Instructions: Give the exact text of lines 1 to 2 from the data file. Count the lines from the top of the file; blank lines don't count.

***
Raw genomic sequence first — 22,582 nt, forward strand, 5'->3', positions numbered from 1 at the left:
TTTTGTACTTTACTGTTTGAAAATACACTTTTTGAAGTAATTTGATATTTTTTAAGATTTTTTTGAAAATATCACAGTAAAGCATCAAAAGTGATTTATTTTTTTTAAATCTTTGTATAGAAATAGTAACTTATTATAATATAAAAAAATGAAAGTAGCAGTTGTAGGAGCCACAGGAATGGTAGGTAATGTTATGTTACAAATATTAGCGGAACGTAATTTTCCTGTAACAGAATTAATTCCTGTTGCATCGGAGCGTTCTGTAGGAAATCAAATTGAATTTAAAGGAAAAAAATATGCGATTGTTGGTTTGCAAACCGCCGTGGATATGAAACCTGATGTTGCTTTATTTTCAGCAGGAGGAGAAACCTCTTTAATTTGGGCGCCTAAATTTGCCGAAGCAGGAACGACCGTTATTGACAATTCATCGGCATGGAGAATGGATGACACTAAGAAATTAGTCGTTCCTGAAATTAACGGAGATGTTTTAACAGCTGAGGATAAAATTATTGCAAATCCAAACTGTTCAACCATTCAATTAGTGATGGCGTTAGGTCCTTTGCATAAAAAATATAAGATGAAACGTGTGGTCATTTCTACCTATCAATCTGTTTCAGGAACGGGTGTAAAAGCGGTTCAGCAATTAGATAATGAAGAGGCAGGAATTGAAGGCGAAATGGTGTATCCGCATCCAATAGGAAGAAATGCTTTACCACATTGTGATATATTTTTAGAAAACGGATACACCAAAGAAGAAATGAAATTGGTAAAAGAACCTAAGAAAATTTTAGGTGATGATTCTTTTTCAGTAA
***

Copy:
Raw genomic sequence first — 22,582 nt, forward strand, 5'->3', positions numbered from 1 at the left:
TTTTGTACTTTACTGTTTGAAAATACACTTTTTGAAGTAATTTGATATTTTTTAAGATTTTTTTGAAAATATCACAGTAAAGCATCAAAAGTGATTTATTTTTTTTAAATCTTTGTATAGAAATAGTAACTTATTATAATATAAAAAAATGAAAGTAGCAGTTGTAGGAGCCACAGGAATGGTAGGTAATGTTATGTTACAAATATTAGCGGAACGTAATTTTCCTGTAACAGAATTAATTCCTGTTGCATCGGAGCGTTCTGTAGGAAATCAAATTGAATTTAAAGGAAAAAAATATGCGATTGTTGGTTTGCAAACCGCCGTGGATATGAAACCTGATGTTGCTTTATTTTCAGCAGGAGGAGAAACCTCTTTAATTTGGGCGCCTAAATTTGCCGAAGCAGGAACGACCGTTATTGACAATTCATCGGCATGGAGAATGGATGACACTAAGAAATTAGTCGTTCCTGAAATTAACGGAGATGTTTTAACAGCTGAGGATAAAATTATTGCAAATCCAAACTGTTCAACCATTCAATTAGTGATGGCGTTAGGTCCTTTGCATAAAAAATATAAGATGAAACGTGTGGTCATTTCTACCTATCAATCTGTTTCAGGAACGGGTGTAAAAGCGGTTCAGCAATTAGATAATGAAGAGGCAGGAATTGAAGGCGAAATGGTGTATCCGCATCCAATAGGAAGAAATGCTTTACCACATTGTGATATATTTTTAGAAAACGGATACACCAAAGAAGAAATGAAATTGGTAAAAGAACCTAAGAAAATTTTAGGTGATGATTCTTTTTCAGTAA